Introduction: Pediatric guidelines emphasize the importance for healthcare providers to view children in the context of family and community, and promote community resources at visits. In 2006, a Family Help Desk (FHD) was established in an urban academic-based clinic in Baltimore, MD to assist healthcare providers in educating families about available community-based resources.
Methods: A longitudinal cohort pilot study was conducted during a 6-week period in 2007 to evaluate the impact of the FHD in connecting at-risk families to community resources.
Results: Overall, 6% of parents (n=59) who brought their child for a scheduled clinic visit accessed the FHD. Parents had a mean of 1.7 social needs, including after-school programs and childcare (29%), employment (13%), housing (12%), and food (11%). Most parents who utilized the FHD (64%) contacted a community resource or service within 6 months of their clinic visit. Nineteen parents (32%) who utilized the FHD enrolled in community programs.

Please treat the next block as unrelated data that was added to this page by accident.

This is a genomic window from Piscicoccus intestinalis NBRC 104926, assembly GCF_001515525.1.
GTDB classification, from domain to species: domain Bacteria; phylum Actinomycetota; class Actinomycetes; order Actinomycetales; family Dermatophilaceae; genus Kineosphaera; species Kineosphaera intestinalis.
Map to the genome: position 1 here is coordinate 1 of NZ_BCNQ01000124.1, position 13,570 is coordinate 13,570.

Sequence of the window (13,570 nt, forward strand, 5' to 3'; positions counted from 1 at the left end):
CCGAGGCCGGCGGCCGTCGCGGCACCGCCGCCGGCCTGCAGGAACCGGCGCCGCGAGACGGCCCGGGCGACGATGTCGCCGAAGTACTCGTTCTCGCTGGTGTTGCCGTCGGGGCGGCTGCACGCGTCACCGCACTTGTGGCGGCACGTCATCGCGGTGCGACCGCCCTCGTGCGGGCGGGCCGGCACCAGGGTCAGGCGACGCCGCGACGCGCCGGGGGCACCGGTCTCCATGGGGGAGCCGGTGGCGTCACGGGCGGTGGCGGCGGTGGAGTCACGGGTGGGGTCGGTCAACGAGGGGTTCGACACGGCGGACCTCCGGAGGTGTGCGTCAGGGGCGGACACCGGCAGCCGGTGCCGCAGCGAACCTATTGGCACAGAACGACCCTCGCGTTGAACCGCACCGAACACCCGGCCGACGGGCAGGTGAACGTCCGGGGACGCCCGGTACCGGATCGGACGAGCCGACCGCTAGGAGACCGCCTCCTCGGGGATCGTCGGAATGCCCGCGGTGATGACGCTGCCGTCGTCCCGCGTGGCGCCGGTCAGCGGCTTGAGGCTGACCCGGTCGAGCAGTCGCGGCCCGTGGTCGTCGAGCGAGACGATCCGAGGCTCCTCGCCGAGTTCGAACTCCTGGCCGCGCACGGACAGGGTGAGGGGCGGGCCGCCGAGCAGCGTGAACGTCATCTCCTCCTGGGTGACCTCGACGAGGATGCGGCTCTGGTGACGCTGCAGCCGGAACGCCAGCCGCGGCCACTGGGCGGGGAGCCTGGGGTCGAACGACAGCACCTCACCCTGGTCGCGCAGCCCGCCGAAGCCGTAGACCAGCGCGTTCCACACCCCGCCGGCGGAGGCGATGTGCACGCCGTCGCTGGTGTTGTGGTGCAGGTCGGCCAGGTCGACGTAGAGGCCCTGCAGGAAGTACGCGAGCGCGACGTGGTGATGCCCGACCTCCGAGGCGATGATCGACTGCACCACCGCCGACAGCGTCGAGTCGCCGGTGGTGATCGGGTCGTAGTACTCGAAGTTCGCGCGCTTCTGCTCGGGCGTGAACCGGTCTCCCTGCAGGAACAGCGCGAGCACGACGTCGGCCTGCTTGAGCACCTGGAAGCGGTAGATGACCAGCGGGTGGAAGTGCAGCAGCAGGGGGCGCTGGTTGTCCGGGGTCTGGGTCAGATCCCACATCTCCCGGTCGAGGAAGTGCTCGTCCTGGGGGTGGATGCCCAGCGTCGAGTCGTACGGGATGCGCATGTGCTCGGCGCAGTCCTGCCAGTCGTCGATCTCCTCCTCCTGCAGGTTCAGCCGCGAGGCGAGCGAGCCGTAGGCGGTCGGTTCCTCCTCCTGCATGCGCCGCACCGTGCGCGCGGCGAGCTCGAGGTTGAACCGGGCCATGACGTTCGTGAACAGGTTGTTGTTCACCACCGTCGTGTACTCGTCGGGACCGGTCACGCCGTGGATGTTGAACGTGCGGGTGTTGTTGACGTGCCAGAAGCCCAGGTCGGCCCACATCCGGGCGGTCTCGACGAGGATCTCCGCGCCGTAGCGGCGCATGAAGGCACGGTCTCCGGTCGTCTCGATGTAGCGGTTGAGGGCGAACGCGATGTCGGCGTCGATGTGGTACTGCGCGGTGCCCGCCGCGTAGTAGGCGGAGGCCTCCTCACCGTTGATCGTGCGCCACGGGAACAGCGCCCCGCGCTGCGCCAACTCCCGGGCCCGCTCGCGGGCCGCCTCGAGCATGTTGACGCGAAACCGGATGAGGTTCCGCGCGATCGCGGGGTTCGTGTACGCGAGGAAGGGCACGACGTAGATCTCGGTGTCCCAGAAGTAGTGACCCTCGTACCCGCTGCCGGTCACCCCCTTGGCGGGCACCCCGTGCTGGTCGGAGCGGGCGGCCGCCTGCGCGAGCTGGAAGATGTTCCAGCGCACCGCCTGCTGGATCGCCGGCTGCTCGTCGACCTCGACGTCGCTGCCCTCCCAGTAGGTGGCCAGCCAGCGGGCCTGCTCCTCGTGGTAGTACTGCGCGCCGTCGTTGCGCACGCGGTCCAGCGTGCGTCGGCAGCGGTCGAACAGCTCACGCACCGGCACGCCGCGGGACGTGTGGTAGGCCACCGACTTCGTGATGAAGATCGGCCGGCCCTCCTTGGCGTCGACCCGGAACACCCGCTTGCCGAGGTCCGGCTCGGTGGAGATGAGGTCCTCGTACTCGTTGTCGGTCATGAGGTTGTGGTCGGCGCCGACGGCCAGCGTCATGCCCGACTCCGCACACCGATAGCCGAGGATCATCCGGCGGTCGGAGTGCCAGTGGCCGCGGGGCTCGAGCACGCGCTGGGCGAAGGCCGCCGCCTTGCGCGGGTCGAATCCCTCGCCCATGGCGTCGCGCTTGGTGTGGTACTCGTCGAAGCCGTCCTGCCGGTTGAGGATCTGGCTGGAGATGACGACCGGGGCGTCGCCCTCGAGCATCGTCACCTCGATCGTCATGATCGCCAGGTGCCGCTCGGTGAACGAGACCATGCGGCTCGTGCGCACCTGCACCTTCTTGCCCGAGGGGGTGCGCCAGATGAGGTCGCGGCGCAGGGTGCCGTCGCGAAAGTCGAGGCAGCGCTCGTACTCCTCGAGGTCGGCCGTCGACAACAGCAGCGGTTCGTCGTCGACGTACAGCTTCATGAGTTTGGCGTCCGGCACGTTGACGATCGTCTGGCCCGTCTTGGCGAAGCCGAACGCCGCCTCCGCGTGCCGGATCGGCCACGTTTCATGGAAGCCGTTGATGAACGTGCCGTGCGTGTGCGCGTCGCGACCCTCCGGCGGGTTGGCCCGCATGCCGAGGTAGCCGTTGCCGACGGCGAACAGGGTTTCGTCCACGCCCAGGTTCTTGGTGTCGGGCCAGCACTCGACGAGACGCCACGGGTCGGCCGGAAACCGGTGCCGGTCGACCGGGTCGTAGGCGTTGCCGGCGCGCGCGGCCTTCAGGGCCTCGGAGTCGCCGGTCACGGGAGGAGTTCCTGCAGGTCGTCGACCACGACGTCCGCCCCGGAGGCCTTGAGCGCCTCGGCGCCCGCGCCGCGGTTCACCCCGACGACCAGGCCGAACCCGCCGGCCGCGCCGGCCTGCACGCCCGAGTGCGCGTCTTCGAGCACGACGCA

Conclusion: A clinic-based multi-disciplinary model can empower families to connect with community-based resources for basic social needs.
Practice implications: The Family Help Desk model has great potential for addressing family psychosocial needs, and educating families about community resources within the context of pediatric primary care.
Copyright (c) 2009 Elsevier Ireland Ltd. All rights reserved.